During the Thanksgiving it may be difficult to be happy or thankful when feeling the pain of lost. I personally know the feeling of having two very important people gone; my sister passed three years ago (right after Christmas) and my mom two years ago (shortly before Thanksgiving). My mom frequently led the family prayer, so not having her lead the prayer is something I will never get used to. The good news is that I do not have to get used to it, I can create new memories and do things differently. One of my favorite things my family did was to go around and share something my sister would say every year at Thanksgiving. While we missed her terribly, it was hilarious to remember the things she would say, especially if dinner was held at her house; she liked to cook and have everyone over, but she did not like to entertain for more than an hour. I encourage you to take time to remember the person you miss, or remember someone else’s family member. One of the things I hear consistently and experience is the desire for my family members to never be forgotten. This Thanksgiving, remember and give thanks for the memories. It can also be difficult to just enjoy the holiday when there is the madness and mayhem of rushing around being so busy that you forget to stop and enjoy the day. It can be tempting to let the commercials, advertisements, and stores dictate your day, be strong, and fight the urge. Some thanksgiving ideas I really like:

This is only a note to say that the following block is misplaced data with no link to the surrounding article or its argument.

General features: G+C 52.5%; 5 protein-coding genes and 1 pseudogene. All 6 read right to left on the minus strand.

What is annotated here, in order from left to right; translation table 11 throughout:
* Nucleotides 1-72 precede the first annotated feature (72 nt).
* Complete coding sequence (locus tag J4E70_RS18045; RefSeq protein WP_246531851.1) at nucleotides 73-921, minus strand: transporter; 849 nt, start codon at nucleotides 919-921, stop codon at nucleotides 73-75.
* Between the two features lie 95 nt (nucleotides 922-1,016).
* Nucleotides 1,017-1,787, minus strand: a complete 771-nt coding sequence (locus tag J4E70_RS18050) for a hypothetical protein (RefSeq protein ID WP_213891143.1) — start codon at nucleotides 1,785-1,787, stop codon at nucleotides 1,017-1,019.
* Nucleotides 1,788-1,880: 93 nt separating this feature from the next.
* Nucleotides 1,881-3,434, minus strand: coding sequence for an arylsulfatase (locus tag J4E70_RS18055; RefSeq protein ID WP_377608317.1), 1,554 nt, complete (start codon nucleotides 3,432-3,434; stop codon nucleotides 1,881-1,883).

- Create a Family Thanksgiving Album: Each year have everyone write something they are thankful for in the album and save space for a picture of the person. It is a wonderful way to see how the children mature in things they are thankful for and to see their physical growth. In addition, when you are struggling to feel thankful, you can take a trip down memory lane by looking at your album.
- Before eating dinner or sometime during the dinner, ask everyone to share something they are thankful for during the year.
- Start a Thankful Jar. During the year, family should put notes in the jar about random things they are thankful for and then read them at Thanksgiving. The notes can range from minor to major events that happen throughout the year. Maybe on one day someone is thankful they passed a difficult math test, on another day someone is thankful for not feeling sick, on another day someone is thankful for had a chance to do something special, or getting a new car, or finding their keys, or getting a raise, or… you get the idea.
- Younger children, unable to write, can keep a picture journal of thankfulness. They can draw or cut pictures from a magazine.
Remember, one of the keys to happiness is thankfulness.